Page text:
Can you talk about the fundraising process?
All of our products have been launched in a crowdfunding fashion wherein we work hard to build a prototype that is very close to the finished product; then we launch it at some sort of trade show, do some online hype and then give people standard basic instructions on how to support the project. Crowdfunding has been very exciting to us -- the general idea is that if the product is exciting, people are willing to put their money down. So far, I have to say that all three products have been received very, very well in terms of pre-orders. We announce the product, make sure it looks legit, then we launch it online, spend money on Facebook ads, do whatever we can. There is no reason to be shy about hyping it up online and we usually sync that with some sort of appearance at a trade show or at a convention. So the fundraising process means that we do what we can and hope for the best -- that’s all you can do. But we’ve been successful three times so far.
What do you think were vital ingredients to making your products stand apart?
Basically, a product or idea has to be remarkable and catch your imagination -- that’s number one. Price points are not important. We don’t overprice stuff, and we maintain a standard system. We have the cost of manufacturing and arrive at the end price by a certain multiple of that, which ends up being the street price. It is really very simple: Do you want it, or do you not want it? It is like with everything in life. You see a computer, a car, a house, a pair of shoes. You instantly know and instantly think “Oooh, yes, I want it!” or “Ahh, whatever, next.” And you forget about it.
What does the word “entrepreneur” mean to you?
I think a lot of people in our culture and in our times have the wrong motivation for building a business. They go out and start things -- keyword being ‘startups’ -- just because they want to be called an entrepreneur. I think some may be after the lifestyle or startup community. But I guess we are a little bit more old fashioned and I don’t think of us as a startup. We simply build things and sell them. In some startup cultures, the product is sometimes the last thing the people are involved will care about, but we are not that kind of company or people. I would say that calling oneself an entrepreneur is not that important. Having a business is not a justification in itself. For example, I want the Motor Synth to be available to people to enjoy and create music. If I want to do that full time, I need to generate income and if I want it to be available to people, it needs to be available in stores around the world. So the way I see it, the business is just a necessary structural element to support the product. That’s it.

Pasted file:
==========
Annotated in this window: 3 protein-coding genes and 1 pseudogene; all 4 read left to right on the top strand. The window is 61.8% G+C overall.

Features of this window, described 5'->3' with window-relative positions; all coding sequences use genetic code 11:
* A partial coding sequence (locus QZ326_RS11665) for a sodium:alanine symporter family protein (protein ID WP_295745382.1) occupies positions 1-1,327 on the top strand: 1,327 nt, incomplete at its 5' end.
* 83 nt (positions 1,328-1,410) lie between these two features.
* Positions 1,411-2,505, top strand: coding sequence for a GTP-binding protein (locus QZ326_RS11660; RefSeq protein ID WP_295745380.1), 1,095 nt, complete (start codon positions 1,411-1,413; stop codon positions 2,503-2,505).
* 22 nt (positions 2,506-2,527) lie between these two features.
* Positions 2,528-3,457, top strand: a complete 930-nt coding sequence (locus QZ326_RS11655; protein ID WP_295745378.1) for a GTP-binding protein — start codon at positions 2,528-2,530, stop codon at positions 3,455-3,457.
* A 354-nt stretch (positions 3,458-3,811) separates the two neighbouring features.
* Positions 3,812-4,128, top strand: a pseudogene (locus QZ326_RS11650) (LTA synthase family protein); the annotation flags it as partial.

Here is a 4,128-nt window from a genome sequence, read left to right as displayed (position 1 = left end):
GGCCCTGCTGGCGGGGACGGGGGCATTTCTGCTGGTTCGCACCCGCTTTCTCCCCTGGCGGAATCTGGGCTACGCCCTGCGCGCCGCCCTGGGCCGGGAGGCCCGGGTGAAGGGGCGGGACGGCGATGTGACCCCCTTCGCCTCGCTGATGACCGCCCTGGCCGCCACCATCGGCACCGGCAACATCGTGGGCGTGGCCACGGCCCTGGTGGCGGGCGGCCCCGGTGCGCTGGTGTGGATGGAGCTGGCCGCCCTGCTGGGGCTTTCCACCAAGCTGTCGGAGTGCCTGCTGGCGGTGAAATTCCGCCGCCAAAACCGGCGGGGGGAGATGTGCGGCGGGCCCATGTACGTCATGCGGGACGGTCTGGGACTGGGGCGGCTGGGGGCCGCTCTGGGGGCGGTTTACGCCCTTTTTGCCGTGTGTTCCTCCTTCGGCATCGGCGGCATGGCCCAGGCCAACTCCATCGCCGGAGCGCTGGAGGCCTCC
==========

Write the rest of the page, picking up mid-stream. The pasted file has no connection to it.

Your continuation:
How do you determine when a product is ready to launch?
No matter how much time you allow yourself, you’ll always end up launching at the last possible moment. We’ve learned this lesson in primary schools, in college, and then studying for master’s degrees. You think you are growing up and doing a master’s degree, but you still save your big paper until the last minute at 5:00 a.m. with Red Bull. But that said, we don’t rush our products -- we plan everything very carefully. We have regular team meetings every week. We have team meetings, whiteboard ideas, draw timelines and do a lot of planning. At some point when we feel like we are approaching the end, we just set a hard deadline for ourselves. One we do that, that’s it and we don’t step away from that. Motor Synth was launched on May 7th at a big music convention. The first functioning unit was actually assembled on May 5th at 4:00 a.m. But while it is in development, we let it breathe and don’t want to rush it. We encourage a free and creative atmosphere. Once it is time to execute and have proven the concept can work, we go into that student cramming for an exam mode and stay in the office to 3:00 a.m. or 5:00 a.m. until it is done.